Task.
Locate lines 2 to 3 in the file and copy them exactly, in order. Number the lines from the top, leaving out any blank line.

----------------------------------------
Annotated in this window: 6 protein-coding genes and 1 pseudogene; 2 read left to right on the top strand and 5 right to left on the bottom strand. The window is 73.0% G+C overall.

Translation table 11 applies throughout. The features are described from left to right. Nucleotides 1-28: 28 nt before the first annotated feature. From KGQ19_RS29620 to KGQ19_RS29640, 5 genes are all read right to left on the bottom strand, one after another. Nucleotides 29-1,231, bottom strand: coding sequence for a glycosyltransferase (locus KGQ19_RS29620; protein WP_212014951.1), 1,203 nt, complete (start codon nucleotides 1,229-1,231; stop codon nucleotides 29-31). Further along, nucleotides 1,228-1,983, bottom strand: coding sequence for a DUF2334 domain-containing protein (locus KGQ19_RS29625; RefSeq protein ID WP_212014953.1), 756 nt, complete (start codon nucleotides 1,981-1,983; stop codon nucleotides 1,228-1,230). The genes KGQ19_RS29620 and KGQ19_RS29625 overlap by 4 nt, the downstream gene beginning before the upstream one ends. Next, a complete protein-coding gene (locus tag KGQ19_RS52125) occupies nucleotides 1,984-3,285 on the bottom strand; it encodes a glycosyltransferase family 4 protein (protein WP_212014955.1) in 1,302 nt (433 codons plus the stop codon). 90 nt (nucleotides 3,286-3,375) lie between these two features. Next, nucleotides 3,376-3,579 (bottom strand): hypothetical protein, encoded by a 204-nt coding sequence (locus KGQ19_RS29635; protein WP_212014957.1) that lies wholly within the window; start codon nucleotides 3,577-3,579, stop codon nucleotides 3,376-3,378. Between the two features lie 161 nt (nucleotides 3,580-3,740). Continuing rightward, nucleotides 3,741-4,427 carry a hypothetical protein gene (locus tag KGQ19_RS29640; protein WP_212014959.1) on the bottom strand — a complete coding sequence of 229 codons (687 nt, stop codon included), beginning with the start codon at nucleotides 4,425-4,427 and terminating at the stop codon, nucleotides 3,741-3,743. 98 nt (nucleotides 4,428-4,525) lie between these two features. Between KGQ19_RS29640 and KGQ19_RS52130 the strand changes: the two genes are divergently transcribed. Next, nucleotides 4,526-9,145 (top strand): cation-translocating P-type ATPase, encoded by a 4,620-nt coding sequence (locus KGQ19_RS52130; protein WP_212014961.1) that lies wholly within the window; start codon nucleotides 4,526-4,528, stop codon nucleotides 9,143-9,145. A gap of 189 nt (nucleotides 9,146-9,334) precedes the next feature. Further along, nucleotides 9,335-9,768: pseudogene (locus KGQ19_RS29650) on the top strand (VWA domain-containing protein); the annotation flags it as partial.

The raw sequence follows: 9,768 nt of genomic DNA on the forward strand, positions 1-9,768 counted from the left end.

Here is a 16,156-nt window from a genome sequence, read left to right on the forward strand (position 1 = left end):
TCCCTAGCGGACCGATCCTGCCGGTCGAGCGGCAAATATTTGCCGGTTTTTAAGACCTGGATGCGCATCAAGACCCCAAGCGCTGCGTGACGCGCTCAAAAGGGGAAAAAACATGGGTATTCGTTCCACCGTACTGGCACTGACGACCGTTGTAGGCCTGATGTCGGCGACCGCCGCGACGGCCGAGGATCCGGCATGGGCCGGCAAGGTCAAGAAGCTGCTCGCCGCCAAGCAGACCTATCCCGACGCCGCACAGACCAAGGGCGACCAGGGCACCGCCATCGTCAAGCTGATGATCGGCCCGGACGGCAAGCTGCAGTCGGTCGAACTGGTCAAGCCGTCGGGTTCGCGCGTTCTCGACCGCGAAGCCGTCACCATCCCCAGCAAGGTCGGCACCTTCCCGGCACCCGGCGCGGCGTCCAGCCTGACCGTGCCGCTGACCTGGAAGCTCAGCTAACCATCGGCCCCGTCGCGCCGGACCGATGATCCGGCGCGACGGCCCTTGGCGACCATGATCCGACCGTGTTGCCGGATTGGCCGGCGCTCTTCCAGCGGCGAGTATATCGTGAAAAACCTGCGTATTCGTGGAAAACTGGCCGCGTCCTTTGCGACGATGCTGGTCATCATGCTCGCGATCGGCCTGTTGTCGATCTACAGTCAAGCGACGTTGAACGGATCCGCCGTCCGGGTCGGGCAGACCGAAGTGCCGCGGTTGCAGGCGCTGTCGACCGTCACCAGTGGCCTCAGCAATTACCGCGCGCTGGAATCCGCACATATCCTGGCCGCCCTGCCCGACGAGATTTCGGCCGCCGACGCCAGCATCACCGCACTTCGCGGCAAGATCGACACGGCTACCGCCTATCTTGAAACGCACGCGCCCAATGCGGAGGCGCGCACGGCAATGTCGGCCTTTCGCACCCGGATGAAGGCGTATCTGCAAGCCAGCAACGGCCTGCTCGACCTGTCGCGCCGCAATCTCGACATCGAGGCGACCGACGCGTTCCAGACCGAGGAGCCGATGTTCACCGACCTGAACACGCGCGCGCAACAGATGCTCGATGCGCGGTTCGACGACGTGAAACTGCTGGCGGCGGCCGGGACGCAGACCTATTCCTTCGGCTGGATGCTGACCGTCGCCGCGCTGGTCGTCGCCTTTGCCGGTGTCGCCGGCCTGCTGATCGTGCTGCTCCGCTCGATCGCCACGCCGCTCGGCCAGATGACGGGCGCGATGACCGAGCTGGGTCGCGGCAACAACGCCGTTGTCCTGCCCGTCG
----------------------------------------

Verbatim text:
Translation table 11 applies throughout. The features are described from left to right. Nucleotides 1-28: 28 nt before the first annotated feature. From KGQ19_RS29620 to KGQ19_RS29640, 5 genes are all read right to left on the bottom strand, one after another. Nucleotides 29-1,231, bottom strand: coding sequence for a glycosyltransferase (locus KGQ19_RS29620; protein WP_212014951.1), 1,203 nt, complete (start codon nucleotides 1,229-1,231; stop codon nucleotides 29-31). Further along, nucleotides 1,228-1,983, bottom strand: coding sequence for a DUF2334 domain-containing protein (locus KGQ19_RS29625; RefSeq protein ID WP_212014953.1), 756 nt, complete (start codon nucleotides 1,981-1,983; stop codon nucleotides 1,228-1,230). The genes KGQ19_RS29620 and KGQ19_RS29625 overlap by 4 nt, the downstream gene beginning before the upstream one ends. Next, a complete protein-coding gene (locus tag KGQ19_RS52125) occupies nucleotides 1,984-3,285 on the bottom strand; it encodes a glycosyltransferase family 4 protein (protein WP_212014955.1) in 1,302 nt (433 codons plus the stop codon). 90 nt (nucleotides 3,286-3,375) lie between these two features. Next, nucleotides 3,376-3,579 (bottom strand): hypothetical protein, encoded by a 204-nt coding sequence (locus KGQ19_RS29635; protein WP_212014957.1) that lies wholly within the window; start codon nucleotides 3,577-3,579, stop codon nucleotides 3,376-3,378. Between the two features lie 161 nt (nucleotides 3,580-3,740). Continuing rightward, nucleotides 3,741-4,427 carry a hypothetical protein gene (locus tag KGQ19_RS29640; protein WP_212014959.1) on the bottom strand — a complete coding sequence of 229 codons (687 nt, stop codon included), beginning with the start codon at nucleotides 4,425-4,427 and terminating at the stop codon, nucleotides 3,741-3,743. 98 nt (nucleotides 4,428-4,525) lie between these two features. Between KGQ19_RS29640 and KGQ19_RS52130 the strand changes: the two genes are divergently transcribed. Next, nucleotides 4,526-9,145 (top strand): cation-translocating P-type ATPase, encoded by a 4,620-nt coding sequence (locus KGQ19_RS52130; protein WP_212014961.1) that lies wholly within the window; start codon nucleotides 4,526-4,528, stop codon nucleotides 9,143-9,145. A gap of 189 nt (nucleotides 9,146-9,334) precedes the next feature. Further along, nucleotides 9,335-9,768: pseudogene (locus KGQ19_RS29650) on the top strand (VWA domain-containing protein); the annotation flags it as partial.

The raw sequence follows: 9,768 nt of genomic DNA on the forward strand, positions 1-9,768 counted from the left end.